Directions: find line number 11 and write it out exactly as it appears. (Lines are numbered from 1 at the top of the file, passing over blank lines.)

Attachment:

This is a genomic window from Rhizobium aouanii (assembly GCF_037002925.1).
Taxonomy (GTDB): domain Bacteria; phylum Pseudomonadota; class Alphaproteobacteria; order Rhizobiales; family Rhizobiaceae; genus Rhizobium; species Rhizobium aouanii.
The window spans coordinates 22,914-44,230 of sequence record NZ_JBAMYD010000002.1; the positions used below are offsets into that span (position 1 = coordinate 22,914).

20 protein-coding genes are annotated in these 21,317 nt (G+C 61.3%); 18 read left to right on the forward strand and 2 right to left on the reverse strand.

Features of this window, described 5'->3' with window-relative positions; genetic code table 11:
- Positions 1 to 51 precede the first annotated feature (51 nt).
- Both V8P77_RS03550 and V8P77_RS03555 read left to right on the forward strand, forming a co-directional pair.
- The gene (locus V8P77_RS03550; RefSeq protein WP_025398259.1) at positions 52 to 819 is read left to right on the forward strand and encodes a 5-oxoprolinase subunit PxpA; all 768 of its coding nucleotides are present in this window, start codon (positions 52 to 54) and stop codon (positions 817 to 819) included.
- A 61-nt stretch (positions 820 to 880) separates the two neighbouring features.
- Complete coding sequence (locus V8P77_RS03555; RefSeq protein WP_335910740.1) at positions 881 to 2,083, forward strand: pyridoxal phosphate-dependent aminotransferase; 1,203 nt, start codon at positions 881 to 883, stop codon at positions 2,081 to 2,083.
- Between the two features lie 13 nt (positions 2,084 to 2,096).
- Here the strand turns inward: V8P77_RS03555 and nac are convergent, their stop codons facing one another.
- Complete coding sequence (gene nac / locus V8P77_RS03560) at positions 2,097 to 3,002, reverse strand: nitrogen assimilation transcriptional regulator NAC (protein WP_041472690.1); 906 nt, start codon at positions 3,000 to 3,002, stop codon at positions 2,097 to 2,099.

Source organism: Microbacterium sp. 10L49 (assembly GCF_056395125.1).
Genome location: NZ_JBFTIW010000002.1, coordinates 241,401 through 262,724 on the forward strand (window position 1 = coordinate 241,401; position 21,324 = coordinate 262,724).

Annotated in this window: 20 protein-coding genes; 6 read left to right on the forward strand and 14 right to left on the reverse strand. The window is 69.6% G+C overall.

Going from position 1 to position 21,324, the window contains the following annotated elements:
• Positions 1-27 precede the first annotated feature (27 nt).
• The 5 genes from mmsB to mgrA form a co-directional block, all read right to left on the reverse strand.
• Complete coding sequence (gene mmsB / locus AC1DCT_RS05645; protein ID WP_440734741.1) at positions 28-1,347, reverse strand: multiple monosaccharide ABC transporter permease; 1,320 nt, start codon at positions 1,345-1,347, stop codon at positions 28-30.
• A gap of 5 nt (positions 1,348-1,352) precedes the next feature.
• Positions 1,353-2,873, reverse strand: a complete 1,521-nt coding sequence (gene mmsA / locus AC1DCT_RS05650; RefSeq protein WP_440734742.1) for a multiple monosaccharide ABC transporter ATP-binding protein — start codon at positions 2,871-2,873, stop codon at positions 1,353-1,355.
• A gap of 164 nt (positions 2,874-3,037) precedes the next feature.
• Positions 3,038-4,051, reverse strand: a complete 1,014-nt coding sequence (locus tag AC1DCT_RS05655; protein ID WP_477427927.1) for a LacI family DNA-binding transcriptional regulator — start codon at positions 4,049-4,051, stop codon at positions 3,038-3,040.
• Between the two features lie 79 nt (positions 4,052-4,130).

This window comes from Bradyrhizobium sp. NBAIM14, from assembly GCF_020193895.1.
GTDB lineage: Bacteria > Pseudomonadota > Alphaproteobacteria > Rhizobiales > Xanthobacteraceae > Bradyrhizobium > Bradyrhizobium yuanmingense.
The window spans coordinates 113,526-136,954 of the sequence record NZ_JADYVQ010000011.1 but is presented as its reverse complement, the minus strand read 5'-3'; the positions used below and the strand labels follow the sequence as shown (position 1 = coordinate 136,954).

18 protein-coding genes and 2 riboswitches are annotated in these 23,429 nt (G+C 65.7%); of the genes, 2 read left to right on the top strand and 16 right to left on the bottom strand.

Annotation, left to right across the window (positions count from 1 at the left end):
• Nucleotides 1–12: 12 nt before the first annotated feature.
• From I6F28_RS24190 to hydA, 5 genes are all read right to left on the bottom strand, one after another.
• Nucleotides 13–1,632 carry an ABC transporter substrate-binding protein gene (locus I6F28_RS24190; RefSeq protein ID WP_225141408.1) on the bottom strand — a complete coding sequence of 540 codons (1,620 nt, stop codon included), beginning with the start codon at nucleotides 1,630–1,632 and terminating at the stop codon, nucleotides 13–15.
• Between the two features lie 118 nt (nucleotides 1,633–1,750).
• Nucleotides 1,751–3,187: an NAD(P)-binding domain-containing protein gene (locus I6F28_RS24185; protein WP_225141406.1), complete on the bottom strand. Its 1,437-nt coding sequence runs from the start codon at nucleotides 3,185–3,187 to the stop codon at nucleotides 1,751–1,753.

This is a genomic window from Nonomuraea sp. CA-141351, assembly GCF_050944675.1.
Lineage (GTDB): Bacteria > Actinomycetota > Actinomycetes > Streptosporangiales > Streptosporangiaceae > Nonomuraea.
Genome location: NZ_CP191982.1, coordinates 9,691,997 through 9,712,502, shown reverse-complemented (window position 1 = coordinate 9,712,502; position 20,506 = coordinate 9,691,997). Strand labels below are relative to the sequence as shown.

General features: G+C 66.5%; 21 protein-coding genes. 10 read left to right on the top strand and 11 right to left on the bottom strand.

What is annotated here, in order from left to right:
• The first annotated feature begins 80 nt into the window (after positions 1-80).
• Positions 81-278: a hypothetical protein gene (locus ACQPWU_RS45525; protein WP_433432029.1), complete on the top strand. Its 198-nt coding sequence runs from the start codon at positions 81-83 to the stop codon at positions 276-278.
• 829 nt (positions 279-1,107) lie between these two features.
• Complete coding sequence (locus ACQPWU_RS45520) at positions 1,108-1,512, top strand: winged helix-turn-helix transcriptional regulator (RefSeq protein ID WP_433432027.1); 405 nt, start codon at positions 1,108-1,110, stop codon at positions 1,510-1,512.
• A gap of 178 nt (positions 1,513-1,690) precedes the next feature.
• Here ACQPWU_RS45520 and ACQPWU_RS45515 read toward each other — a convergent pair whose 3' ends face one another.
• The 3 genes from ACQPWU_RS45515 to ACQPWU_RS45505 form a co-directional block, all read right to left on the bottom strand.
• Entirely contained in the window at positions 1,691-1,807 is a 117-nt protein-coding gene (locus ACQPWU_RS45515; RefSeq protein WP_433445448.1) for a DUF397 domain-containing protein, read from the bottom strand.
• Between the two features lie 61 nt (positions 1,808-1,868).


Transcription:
- Between the two features lie 13 nt (positions 2,084 to 2,096).